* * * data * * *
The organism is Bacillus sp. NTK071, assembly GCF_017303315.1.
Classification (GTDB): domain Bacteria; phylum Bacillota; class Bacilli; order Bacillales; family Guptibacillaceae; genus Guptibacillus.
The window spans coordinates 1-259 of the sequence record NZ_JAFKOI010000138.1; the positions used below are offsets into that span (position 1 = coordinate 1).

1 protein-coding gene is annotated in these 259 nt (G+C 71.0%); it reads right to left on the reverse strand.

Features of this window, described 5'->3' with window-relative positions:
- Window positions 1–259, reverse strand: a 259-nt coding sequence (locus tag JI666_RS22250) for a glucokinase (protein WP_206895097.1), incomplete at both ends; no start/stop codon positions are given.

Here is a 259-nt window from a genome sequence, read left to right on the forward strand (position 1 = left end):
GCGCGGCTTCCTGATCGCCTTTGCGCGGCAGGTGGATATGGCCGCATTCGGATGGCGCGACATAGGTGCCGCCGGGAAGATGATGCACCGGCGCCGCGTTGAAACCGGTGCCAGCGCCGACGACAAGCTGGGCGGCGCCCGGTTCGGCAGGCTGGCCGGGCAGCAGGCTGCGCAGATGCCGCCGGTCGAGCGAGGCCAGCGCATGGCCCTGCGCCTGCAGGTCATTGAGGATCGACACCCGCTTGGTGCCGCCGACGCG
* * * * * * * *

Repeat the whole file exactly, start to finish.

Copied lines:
The organism is Bacillus sp. NTK071, assembly GCF_017303315.1.
Classification (GTDB): domain Bacteria; phylum Bacillota; class Bacilli; order Bacillales; family Guptibacillaceae; genus Guptibacillus.
The window spans coordinates 1-259 of the sequence record NZ_JAFKOI010000138.1; the positions used below are offsets into that span (position 1 = coordinate 1).

1 protein-coding gene is annotated in these 259 nt (G+C 71.0%); it reads right to left on the reverse strand.

Features of this window, described 5'->3' with window-relative positions:
- Window positions 1–259, reverse strand: a 259-nt coding sequence (locus tag JI666_RS22250) for a glucokinase (protein WP_206895097.1), incomplete at both ends; no start/stop codon positions are given.

Here is a 259-nt window from a genome sequence, read left to right on the forward strand (position 1 = left end):
GCGCGGCTTCCTGATCGCCTTTGCGCGGCAGGTGGATATGGCCGCATTCGGATGGCGCGACATAGGTGCCGCCGGGAAGATGATGCACCGGCGCCGCGTTGAAACCGGTGCCAGCGCCGACGACAAGCTGGGCGGCGCCCGGTTCGGCAGGCTGGCCGGGCAGCAGGCTGCGCAGATGCCGCCGGTCGAGCGAGGCCAGCGCATGGCCCTGCGCCTGCAGGTCATTGAGGATCGACACCCGCTTGGTGCCGCCGACGCG